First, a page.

We are in the era of the digital individual.
Consider ‘smart’ homes. Ten years ago most homes only had a TV set and a computer. Today, research shows that the average UK home has 7.4 internet devices, and that is just the ‘screens’, such as smartphones, TVs and tablets.
By 2022 the average home could contain as many as 500 ‘smart’ devices, predicts analyst Gartner. Our home media and entertainment devices, appliances such as cookers and washing machines, transport technologies like the connected car, home security and environmental controls will all be connected up wirelessly.
All of these smart devices have knock-on effects – connected cars, for example, make us safer on the roads, but have numerous other possibilities; Tesla works on the next step, self-driving cars, and the impact they could have on industries like logistics, parking and retail. Imagine entire city centers without the need for car parks as the self-driving cars will simply deliver themselves to an off-site parking lot outside the city. Or the impact of self-driving vehicles on retail distribution and road freight. The potential impact is huge.
We have adapted incredibly quickly to becoming digital individuals. Cloud aaS usage and models are now in the consumer mainstream. We store important personal data in the cloud and benefit from being able to access it from anywhere via mobile device. Dropbox, Microsoft OneDrive and Google Drive have almost a billion users between them, while Cisco projects that cloud traffic will triple in size from 2.6 zettabytes in 2012 to 7.7 zettabytes annually in 2017. We’ve quite clearly accepted the transformation and enjoy its “on demand aaS” benefits.
The tech-enabled individual
Just as the Third Industrial Revolution of the 1960s and 70s transformed our world from mechanical and electronic technology to digital technology, the Fourth Industrial Revolution will see the line between the digital, human and physical aspects of our lives continue to blur.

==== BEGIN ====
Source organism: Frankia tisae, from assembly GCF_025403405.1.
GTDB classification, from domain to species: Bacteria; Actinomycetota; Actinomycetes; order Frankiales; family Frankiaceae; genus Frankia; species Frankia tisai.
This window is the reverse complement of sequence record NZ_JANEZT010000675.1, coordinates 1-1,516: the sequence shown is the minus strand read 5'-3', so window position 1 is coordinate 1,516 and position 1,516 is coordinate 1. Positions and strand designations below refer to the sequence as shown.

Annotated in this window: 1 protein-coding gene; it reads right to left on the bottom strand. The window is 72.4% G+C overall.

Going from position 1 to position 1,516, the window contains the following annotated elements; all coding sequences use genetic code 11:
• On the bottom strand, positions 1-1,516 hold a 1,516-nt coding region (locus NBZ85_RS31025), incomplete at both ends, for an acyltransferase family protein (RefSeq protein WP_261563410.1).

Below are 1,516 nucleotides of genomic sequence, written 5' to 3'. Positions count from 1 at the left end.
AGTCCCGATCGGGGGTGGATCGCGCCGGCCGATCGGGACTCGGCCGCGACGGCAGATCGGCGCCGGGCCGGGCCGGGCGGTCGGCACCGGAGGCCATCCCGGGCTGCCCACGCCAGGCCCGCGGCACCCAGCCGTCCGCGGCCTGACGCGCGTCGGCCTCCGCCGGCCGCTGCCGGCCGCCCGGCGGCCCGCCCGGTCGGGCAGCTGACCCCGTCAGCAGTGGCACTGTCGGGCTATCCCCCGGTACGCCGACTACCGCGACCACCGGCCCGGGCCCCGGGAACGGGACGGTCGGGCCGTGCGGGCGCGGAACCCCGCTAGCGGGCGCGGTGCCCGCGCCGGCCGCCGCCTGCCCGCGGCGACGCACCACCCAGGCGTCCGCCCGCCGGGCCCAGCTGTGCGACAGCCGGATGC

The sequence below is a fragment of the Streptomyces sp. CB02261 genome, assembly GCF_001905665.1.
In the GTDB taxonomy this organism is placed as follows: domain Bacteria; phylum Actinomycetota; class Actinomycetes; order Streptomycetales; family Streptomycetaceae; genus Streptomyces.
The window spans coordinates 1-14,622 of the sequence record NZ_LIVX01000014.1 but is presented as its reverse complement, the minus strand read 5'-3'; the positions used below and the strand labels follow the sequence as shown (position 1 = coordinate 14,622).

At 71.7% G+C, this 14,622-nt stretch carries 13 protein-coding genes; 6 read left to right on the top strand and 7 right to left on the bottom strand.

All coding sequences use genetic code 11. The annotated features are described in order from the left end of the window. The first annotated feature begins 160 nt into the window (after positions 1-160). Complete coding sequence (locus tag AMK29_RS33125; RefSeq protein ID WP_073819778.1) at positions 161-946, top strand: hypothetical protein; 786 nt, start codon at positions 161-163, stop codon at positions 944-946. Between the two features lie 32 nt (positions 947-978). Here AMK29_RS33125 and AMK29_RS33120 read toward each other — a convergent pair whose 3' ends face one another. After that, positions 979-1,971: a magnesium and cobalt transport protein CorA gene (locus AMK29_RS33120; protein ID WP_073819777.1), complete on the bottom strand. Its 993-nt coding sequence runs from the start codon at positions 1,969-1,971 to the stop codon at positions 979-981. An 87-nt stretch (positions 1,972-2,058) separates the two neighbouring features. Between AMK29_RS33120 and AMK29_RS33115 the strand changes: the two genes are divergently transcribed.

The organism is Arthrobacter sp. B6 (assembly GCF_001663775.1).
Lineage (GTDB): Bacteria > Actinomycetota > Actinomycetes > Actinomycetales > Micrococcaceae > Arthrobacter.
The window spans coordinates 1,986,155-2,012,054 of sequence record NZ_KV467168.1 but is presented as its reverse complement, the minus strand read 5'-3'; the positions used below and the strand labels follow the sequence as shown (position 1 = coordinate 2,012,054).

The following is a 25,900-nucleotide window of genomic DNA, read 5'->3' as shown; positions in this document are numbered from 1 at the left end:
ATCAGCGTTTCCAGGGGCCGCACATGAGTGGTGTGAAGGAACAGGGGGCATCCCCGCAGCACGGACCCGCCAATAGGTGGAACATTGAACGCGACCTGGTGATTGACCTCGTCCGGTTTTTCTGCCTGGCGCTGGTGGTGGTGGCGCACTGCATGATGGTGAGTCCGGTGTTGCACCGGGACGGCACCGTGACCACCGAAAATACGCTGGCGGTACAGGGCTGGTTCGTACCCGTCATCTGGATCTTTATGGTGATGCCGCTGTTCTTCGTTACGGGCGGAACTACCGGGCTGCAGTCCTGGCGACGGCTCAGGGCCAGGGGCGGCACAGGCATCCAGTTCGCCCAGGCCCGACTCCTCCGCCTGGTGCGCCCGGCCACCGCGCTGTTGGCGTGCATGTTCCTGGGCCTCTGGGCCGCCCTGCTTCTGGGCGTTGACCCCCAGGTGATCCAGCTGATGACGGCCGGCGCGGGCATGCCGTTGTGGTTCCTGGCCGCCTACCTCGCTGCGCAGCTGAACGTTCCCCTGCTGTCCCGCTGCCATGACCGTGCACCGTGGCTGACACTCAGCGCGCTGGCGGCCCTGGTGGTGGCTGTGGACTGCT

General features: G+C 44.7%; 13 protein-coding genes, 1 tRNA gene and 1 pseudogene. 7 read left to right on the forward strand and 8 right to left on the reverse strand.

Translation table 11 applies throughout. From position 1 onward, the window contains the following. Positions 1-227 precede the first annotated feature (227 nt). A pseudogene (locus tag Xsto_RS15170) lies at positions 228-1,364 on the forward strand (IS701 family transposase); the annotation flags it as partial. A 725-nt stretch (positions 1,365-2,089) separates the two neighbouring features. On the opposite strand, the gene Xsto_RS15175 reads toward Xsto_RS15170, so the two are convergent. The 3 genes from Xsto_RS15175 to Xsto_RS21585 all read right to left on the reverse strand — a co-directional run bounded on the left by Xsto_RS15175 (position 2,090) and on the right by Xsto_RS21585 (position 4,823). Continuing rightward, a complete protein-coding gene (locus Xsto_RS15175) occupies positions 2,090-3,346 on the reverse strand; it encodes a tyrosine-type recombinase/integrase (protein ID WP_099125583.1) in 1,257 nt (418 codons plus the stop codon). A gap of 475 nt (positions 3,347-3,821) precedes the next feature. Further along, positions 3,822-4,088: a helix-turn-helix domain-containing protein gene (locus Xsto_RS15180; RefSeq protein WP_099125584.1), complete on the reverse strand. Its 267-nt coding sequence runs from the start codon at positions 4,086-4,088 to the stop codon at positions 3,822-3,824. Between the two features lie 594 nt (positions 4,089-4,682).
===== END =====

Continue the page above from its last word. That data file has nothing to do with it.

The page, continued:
The speed of change and the scale of impact of the Fourth Industrial Revolution however are far more pronounced than before. Unprecedented, in fact. And it is disrupting everything – our health, home life, work, the way we exercise, the way we manage our bank accounts, how we get our entertainment.
The entertainment industry is already addressing us as digital individuals; sports stadiums like the Parc Olympique Lyonnais in France – a venue for this year’s UEFA EURO 2016TM tournament of which Orange is a sponsor – is home to superfast connectivity to enable an amazing array of extra services form match statistics on the go to ordering a meal – all to enhance viewer experience.
A great real world example of how digital technology can truly transform landscapes is that of Canny Quest in Iraq. In a country which suffers from a lack of infrastructure and ongoing political uncertainty, citizens are able to get salaries and pension payments using the latest mobile payments technologies. This is genuinely life-changing for many people even in a very difficult geography and context.
As digital individuals we are empowered in ways that nobody could really have predicted. We already interact with artificial intelligence in the form of virtual assistants, and AI will continue to have an increasing impact on our daily lives. Other technology breakthroughs will also shape our digital selves, such as robotics, 3D printing, nanotechnology, biotechnology and energy storage. It is already possible to 3D-print critical manufacturing pieces and all kinds of useful home gadgets, and that only looks like increasing as the technology matures.
Make no mistake, this is a worldwide transformation, not a trend. We have absorbed technology into our lives and it powers everything from smart energy grids in Scandinavia to mobile banking in remote parts of Africa. We love the ease, convenience and efficiency that tech brings to us, and as digital individuals we are now changed irrevocably. The only question now is “So what’s next?”
This article first appeared on LinkedIn Pulse here.